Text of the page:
THE GREAT UNBALANCED
A careful study of what we call the “Great Commission” shows that it has
two basic aspects and two methods of carrying it out.
The two aspects of the mandate are EVANGELISM and DISCIPLESHIP
The two methods of evangelism and discipleship are PERSONAL
and PUBLIC ministry
The major concern of Jesus was for the lost. “He came to seek and to
save that which was lost” (Luke 19:10); “God is not willing that any should
perish” (2. Peter 3,9). First and foremost, our mandate is to see that the lost
hear the Gospel, encouraging them to accept Christ as Savior and Lord. We call
PERSONAL evangelism “witnessing” and PUBLIC evangelism
A major portion of the Lord's time and energy was devoted to training
twelve disciples. The post-resurrection mandates also call upon Christ's
followers to disciple, teaching to observe all things which he has commanded of
us. The PERSONAL aspect in modern missions is usually referred to as “counseling”.
Christian Bible Colleges, Bible study groups, Sunday School and church
services are examples of PUBLIC discipleship.
What I am observing is that many Christians, especially so-called
“fulltime” Christian workers, tend to emphasize or even glorify the public
aspect of ministry to the neglect of the personal aspect. It is a sad truth
that most fulltime Christian workers seldom witness, counsel or disciple
individuals. They are too busy preparing and conducting meetings, which they
feel to be more important.
We Americans especially, are obsessed with numbers
and bigness. The Bible tells us that the angels in heaven rejoice over one
sinner who repents, but we need big numbers to satisfy our own egos!
A pastor of
my acquaintance was criticized for not being a soul winner. He retaliated by
saying that as shepherd of the flock, it was not his job to “produce lambs”! He
was only partially right. A careful study of the New Testament shows that not
all believers are called or equipped for public ministries (I Tim. 1:7; 3:2),
yet no one is excluded from personal witnessing and counseling (Acts 1:8;
I Corinthians 14:1-3), not even pastors!
The general consensus is that religion is a private matter. Personal
confrontation is avoided at all cost! No one wants to be criticized or to cause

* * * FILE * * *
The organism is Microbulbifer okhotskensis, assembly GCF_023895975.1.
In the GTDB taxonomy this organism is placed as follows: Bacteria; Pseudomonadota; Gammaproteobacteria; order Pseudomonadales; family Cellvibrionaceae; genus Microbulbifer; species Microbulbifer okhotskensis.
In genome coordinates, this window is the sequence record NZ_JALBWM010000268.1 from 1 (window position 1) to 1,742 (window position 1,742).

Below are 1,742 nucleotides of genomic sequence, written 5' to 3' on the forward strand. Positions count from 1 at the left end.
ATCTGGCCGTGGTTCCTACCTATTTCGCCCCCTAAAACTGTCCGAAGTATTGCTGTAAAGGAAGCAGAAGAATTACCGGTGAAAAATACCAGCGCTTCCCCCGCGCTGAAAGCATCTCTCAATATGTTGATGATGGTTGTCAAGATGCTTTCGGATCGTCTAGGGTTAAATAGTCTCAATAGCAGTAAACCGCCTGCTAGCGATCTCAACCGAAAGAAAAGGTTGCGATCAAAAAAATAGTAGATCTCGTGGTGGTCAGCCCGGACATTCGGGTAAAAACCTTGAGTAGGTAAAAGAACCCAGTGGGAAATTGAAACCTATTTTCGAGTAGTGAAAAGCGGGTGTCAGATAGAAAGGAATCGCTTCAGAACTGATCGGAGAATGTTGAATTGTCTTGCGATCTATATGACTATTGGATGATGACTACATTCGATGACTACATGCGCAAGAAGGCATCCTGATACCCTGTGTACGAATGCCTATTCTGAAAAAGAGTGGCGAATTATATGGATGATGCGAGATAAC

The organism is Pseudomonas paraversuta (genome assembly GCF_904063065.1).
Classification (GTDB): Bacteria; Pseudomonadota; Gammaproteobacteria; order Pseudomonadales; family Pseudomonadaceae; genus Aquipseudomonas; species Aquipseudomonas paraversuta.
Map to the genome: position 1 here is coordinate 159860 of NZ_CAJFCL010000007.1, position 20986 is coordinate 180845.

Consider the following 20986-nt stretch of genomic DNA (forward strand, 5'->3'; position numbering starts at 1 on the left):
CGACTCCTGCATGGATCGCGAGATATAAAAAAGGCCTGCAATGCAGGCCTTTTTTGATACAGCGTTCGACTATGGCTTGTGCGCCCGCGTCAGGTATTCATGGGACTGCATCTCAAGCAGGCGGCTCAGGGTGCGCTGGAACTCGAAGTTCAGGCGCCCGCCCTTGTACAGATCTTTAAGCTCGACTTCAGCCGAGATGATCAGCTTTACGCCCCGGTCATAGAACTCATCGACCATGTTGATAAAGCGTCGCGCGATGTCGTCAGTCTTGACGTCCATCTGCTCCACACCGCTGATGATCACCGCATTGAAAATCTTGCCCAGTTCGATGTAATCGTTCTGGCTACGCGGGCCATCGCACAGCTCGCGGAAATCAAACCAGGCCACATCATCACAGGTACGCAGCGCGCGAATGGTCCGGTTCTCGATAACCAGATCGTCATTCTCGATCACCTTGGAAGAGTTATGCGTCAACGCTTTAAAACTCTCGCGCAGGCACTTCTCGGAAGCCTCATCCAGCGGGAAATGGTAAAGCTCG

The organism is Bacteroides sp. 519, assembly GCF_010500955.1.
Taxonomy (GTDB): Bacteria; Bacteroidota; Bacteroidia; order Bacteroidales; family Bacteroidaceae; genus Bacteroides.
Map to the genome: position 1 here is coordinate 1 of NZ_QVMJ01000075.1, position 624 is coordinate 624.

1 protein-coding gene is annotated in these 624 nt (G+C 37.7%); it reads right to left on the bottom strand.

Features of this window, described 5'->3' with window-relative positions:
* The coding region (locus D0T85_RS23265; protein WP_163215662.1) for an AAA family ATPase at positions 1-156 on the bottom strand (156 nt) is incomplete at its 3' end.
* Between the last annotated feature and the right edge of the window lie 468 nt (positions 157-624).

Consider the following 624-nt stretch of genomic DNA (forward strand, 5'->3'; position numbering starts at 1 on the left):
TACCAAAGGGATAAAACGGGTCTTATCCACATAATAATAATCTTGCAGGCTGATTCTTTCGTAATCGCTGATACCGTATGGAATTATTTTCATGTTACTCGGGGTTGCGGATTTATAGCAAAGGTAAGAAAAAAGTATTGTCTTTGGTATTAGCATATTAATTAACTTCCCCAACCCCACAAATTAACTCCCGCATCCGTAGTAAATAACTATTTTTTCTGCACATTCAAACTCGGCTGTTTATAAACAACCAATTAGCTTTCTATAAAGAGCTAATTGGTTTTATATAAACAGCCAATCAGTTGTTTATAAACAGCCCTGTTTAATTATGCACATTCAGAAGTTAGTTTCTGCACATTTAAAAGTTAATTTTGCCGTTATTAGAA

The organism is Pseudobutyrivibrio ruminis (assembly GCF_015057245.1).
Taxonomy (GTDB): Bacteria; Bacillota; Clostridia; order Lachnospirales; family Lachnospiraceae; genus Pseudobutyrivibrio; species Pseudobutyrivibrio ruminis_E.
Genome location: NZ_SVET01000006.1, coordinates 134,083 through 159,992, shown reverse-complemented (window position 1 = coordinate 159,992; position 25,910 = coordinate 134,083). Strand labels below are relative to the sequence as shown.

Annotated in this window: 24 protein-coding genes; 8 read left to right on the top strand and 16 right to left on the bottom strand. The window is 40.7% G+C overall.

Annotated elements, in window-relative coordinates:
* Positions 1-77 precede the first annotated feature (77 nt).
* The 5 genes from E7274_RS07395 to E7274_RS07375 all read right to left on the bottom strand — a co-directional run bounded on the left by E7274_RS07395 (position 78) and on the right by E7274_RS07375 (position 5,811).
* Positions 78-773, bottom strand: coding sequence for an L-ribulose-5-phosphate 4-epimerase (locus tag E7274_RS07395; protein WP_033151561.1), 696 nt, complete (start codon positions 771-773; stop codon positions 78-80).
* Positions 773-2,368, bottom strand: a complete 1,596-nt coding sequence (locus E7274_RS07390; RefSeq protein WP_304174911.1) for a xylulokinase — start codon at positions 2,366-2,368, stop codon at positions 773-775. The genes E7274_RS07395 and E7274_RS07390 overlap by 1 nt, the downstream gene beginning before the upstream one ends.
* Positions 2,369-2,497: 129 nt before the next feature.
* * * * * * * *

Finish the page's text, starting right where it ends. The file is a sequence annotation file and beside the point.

offense. Those who “meddle” in the private affairs of others can count on
becoming the object of harsh criticism. So we avoid personal counseling or
witnessing and concentrate on the public aspects of ministry.
If a student in a Christian college does something displeasing to God,
what is the typical reaction of the administration? The entire student body is
reminded of the rule book and if no rule covers the situation, a new one is
When a church member is living a disorderly life that is noticed by
another member, what happens? The pastor is confidentially informed, who in
turn preaches a sermon on the matter!
How does the average Christian seek to lead an unsaved neighbor to
Christ? He or she may ask the church to pray for the neighbor and if one gets
up enough courage, the neighbor is invited to evangelistic meetings.
An actual case in Austria (where we spent 38 years of our lives)
illustrates the problem in missions. Missionary Smith (names have been changed)
objects to missionary Jones moving into “his area”. Smith claims that his city
is already being reached with the gospel. Jones should go where the gospel has
not yet been preached. Smith has lived in this city four years and has not yet
witnessed to the people who live next door. About twenty families live in an
apartment complex across the street from Smith, who have not yet heard a clear
presentation of the gospel. The city has a population of 20,000, yet in his
opinion, there is no room for missionary Jones! What on earth has Smith been